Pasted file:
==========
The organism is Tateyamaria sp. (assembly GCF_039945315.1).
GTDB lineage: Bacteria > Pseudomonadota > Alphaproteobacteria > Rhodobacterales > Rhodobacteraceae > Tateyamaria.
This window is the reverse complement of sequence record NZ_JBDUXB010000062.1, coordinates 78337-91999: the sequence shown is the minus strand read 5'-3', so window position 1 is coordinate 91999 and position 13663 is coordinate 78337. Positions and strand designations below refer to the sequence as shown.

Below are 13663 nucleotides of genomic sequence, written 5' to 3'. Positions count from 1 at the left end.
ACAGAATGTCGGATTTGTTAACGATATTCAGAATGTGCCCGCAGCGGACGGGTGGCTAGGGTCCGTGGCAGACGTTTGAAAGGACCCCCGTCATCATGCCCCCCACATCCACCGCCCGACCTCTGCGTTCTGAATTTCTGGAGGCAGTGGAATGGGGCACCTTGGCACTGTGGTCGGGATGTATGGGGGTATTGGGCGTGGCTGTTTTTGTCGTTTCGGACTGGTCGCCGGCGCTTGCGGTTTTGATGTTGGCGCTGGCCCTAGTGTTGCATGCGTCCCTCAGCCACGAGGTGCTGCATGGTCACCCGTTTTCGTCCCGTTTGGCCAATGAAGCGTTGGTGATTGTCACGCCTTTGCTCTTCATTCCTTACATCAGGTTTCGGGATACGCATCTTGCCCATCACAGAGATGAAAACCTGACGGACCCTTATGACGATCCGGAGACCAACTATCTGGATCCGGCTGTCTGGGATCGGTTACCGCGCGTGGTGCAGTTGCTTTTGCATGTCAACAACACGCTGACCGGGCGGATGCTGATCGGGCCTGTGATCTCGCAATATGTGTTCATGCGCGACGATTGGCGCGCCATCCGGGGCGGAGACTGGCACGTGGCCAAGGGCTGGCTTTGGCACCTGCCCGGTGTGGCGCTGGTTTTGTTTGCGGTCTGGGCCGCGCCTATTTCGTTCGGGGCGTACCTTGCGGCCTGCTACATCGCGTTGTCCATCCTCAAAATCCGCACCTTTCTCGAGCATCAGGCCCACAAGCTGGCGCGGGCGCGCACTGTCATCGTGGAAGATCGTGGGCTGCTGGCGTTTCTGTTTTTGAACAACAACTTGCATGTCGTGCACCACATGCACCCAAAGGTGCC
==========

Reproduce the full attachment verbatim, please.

The organism is Tateyamaria sp. (assembly GCF_039945315.1).
GTDB lineage: Bacteria > Pseudomonadota > Alphaproteobacteria > Rhodobacterales > Rhodobacteraceae > Tateyamaria.
This window is the reverse complement of sequence record NZ_JBDUXB010000062.1, coordinates 78337-91999: the sequence shown is the minus strand read 5'-3', so window position 1 is coordinate 91999 and position 13663 is coordinate 78337. Positions and strand designations below refer to the sequence as shown.

Below are 13663 nucleotides of genomic sequence, written 5' to 3'. Positions count from 1 at the left end.
ACAGAATGTCGGATTTGTTAACGATATTCAGAATGTGCCCGCAGCGGACGGGTGGCTAGGGTCCGTGGCAGACGTTTGAAAGGACCCCCGTCATCATGCCCCCCACATCCACCGCCCGACCTCTGCGTTCTGAATTTCTGGAGGCAGTGGAATGGGGCACCTTGGCACTGTGGTCGGGATGTATGGGGGTATTGGGCGTGGCTGTTTTTGTCGTTTCGGACTGGTCGCCGGCGCTTGCGGTTTTGATGTTGGCGCTGGCCCTAGTGTTGCATGCGTCCCTCAGCCACGAGGTGCTGCATGGTCACCCGTTTTCGTCCCGTTTGGCCAATGAAGCGTTGGTGATTGTCACGCCTTTGCTCTTCATTCCTTACATCAGGTTTCGGGATACGCATCTTGCCCATCACAGAGATGAAAACCTGACGGACCCTTATGACGATCCGGAGACCAACTATCTGGATCCGGCTGTCTGGGATCGGTTACCGCGCGTGGTGCAGTTGCTTTTGCATGTCAACAACACGCTGACCGGGCGGATGCTGATCGGGCCTGTGATCTCGCAATATGTGTTCATGCGCGACGATTGGCGCGCCATCCGGGGCGGAGACTGGCACGTGGCCAAGGGCTGGCTTTGGCACCTGCCCGGTGTGGCGCTGGTTTTGTTTGCGGTCTGGGCCGCGCCTATTTCGTTCGGGGCGTACCTTGCGGCCTGCTACATCGCGTTGTCCATCCTCAAAATCCGCACCTTTCTCGAGCATCAGGCCCACAAGCTGGCGCGGGCGCGCACTGTCATCGTGGAAGATCGTGGGCTGCTGGCGTTTCTGTTTTTGAACAACAACTTGCATGTCGTGCACCACATGCACCCAAAGGTGCC